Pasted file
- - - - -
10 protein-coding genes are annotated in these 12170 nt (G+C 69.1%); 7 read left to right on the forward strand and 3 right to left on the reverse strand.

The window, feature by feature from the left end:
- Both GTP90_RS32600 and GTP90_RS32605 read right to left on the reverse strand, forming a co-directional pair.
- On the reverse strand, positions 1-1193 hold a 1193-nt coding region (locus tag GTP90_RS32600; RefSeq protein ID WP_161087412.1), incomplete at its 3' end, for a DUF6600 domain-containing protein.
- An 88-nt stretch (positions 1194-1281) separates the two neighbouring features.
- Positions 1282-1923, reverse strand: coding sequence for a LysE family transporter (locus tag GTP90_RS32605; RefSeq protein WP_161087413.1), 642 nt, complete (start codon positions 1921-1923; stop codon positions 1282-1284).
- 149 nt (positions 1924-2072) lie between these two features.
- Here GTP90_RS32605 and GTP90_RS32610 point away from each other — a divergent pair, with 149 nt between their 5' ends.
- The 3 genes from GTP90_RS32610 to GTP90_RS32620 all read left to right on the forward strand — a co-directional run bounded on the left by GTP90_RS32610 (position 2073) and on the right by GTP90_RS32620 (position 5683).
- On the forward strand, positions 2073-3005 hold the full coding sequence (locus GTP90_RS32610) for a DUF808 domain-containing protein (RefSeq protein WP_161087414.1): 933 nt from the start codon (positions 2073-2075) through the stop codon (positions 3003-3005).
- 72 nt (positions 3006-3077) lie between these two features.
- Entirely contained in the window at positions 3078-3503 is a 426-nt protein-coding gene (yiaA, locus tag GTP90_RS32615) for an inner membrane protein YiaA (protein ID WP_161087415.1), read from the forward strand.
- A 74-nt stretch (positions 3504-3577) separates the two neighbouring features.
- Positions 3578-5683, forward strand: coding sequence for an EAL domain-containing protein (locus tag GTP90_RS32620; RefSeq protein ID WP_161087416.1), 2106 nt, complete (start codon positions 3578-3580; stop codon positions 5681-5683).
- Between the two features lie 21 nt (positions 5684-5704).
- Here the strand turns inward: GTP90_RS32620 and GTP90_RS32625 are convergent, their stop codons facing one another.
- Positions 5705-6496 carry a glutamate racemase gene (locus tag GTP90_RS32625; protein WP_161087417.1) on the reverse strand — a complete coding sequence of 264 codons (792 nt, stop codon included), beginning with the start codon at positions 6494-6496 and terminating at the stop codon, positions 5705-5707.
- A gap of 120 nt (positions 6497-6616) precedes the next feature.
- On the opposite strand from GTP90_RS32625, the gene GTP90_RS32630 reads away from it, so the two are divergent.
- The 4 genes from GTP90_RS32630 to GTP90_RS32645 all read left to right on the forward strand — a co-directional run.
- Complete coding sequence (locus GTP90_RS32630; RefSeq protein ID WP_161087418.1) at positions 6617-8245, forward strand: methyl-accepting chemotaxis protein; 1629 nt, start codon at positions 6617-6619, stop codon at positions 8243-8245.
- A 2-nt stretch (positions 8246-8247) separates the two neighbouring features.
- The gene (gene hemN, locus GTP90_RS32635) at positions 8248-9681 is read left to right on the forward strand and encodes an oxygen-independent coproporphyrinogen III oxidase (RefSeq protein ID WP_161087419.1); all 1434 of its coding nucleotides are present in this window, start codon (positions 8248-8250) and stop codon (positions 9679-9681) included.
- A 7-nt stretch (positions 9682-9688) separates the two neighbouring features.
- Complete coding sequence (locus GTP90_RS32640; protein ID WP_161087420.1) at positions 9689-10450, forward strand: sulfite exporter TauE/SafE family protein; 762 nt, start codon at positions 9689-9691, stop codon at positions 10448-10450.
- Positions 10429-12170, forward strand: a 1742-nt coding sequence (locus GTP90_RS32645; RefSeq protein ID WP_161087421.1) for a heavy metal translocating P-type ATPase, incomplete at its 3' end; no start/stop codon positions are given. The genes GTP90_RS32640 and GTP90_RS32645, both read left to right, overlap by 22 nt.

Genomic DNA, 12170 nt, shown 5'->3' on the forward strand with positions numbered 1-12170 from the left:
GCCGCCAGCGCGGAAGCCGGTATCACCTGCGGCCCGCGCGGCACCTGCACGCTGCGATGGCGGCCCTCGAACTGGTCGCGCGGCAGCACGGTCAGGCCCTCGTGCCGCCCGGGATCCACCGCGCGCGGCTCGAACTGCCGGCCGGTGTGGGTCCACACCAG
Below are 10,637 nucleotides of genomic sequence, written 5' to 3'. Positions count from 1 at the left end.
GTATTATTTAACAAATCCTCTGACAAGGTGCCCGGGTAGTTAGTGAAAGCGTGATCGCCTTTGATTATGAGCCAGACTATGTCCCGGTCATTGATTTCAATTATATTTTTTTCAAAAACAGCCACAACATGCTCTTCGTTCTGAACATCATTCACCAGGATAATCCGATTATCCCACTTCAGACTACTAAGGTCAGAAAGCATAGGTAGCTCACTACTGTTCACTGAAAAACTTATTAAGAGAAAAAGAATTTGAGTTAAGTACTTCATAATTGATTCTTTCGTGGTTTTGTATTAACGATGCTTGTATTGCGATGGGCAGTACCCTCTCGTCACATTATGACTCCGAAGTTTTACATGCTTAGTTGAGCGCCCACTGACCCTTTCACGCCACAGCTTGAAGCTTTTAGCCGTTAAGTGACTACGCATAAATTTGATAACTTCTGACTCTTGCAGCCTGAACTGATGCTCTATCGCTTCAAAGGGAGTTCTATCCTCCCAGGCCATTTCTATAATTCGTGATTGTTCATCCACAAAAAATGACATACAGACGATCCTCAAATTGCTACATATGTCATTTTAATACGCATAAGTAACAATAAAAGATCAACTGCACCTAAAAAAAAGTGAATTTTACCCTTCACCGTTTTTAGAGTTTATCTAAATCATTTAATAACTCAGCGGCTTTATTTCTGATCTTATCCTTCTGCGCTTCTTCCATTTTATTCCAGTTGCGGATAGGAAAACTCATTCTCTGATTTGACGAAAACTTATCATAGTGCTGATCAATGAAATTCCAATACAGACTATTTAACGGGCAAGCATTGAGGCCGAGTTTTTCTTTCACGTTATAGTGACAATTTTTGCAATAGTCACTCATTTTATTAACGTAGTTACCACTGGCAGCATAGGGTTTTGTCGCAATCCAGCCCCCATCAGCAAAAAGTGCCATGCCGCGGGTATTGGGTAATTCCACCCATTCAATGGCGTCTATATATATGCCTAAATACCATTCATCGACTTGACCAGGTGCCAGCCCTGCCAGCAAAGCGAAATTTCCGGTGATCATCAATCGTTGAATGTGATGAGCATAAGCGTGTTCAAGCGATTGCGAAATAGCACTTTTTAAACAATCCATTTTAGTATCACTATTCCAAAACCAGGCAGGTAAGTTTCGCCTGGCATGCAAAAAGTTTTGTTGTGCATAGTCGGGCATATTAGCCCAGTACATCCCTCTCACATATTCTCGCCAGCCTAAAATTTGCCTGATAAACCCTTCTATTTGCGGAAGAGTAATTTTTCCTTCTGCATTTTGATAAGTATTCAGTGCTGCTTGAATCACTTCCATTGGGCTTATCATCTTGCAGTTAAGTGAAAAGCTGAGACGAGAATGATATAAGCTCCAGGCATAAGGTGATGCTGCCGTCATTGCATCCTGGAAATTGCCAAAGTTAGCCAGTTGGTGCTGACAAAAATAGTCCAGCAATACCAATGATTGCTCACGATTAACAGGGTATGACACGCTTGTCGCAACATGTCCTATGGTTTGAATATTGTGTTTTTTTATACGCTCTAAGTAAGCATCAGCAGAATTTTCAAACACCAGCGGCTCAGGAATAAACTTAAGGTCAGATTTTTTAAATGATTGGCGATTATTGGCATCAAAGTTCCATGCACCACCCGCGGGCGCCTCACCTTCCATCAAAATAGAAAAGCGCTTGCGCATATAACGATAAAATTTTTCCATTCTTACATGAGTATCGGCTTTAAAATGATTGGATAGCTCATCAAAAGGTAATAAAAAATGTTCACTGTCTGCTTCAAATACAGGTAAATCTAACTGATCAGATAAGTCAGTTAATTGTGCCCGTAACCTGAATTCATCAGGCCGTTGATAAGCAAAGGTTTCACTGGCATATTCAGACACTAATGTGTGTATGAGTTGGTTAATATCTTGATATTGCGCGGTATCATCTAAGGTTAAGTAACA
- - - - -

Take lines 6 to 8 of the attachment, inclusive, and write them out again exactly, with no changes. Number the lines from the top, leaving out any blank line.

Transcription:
- Positions 1282-1923, reverse strand: coding sequence for a LysE family transporter (locus tag GTP90_RS32605; RefSeq protein WP_161087413.1), 642 nt, complete (start codon positions 1921-1923; stop codon positions 1282-1284).
- 149 nt (positions 1924-2072) lie between these two features.
- Here GTP90_RS32605 and GTP90_RS32610 point away from each other — a divergent pair, with 149 nt between their 5' ends.